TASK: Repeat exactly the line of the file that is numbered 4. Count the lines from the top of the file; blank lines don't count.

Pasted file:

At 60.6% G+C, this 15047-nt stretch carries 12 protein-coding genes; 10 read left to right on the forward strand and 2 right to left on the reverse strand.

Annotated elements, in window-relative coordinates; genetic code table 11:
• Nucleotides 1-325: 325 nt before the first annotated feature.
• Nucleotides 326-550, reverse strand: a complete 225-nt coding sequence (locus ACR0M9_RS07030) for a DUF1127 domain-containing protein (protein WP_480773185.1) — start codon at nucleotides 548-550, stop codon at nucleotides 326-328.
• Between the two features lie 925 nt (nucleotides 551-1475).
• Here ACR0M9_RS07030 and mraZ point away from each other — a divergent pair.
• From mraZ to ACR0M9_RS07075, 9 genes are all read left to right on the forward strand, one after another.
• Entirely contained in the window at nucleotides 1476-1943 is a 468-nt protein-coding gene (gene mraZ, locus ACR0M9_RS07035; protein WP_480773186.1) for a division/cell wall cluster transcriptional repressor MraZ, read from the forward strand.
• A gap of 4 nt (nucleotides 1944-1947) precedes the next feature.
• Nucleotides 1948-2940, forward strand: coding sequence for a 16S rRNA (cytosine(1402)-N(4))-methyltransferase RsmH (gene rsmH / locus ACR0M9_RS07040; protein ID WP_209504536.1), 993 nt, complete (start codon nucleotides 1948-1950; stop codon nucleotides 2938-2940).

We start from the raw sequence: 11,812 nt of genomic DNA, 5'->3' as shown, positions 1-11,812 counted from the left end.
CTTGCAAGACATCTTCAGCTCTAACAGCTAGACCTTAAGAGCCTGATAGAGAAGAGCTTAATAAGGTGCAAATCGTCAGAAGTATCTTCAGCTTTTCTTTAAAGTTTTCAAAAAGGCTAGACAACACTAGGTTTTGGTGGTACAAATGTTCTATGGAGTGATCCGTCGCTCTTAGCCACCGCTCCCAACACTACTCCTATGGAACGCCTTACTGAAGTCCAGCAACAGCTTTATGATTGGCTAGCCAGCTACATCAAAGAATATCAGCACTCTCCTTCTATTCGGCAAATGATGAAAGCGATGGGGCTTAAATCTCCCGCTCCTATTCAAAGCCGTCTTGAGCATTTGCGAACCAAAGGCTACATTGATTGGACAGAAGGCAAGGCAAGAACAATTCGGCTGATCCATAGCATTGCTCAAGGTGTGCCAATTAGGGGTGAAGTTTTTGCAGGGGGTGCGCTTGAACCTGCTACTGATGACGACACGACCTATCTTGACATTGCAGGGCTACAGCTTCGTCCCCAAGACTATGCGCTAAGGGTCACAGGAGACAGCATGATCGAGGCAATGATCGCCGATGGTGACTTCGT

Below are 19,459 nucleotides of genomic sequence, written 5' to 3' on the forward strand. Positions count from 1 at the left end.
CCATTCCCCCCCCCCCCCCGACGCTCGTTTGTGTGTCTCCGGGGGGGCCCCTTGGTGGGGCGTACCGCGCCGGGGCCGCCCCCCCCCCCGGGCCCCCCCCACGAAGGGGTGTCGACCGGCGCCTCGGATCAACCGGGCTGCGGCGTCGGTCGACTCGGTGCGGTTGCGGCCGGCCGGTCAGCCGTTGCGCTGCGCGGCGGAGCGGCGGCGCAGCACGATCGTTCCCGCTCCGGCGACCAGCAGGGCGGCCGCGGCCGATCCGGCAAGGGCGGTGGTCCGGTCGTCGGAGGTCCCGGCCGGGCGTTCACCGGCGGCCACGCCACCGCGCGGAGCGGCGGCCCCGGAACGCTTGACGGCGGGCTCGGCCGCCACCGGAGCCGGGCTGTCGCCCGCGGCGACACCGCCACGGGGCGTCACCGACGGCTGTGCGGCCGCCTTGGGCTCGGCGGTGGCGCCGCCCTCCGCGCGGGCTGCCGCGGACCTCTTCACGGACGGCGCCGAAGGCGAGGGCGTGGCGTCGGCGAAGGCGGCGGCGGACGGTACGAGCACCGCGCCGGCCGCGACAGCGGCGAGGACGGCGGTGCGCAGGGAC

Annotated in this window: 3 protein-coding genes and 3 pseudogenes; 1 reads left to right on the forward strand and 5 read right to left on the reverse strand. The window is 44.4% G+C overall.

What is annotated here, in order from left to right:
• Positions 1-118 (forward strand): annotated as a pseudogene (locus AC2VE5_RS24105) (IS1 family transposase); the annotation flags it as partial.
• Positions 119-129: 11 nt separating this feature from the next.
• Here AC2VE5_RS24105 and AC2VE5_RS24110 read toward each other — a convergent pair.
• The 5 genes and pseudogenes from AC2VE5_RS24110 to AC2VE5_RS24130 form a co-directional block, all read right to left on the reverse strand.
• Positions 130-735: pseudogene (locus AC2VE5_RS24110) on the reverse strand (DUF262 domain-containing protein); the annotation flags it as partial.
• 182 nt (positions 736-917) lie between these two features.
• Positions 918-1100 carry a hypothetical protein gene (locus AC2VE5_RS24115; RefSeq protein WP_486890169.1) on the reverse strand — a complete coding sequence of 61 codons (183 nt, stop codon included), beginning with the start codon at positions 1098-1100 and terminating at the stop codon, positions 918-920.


• Nucleotides 326-550, reverse strand: a complete 225-nt coding sequence (locus ACR0M9_RS07030) for a DUF1127 domain-containing protein (protein WP_480773185.1) — start codon at nucleotides 548-550, stop codon at nucleotides 326-328.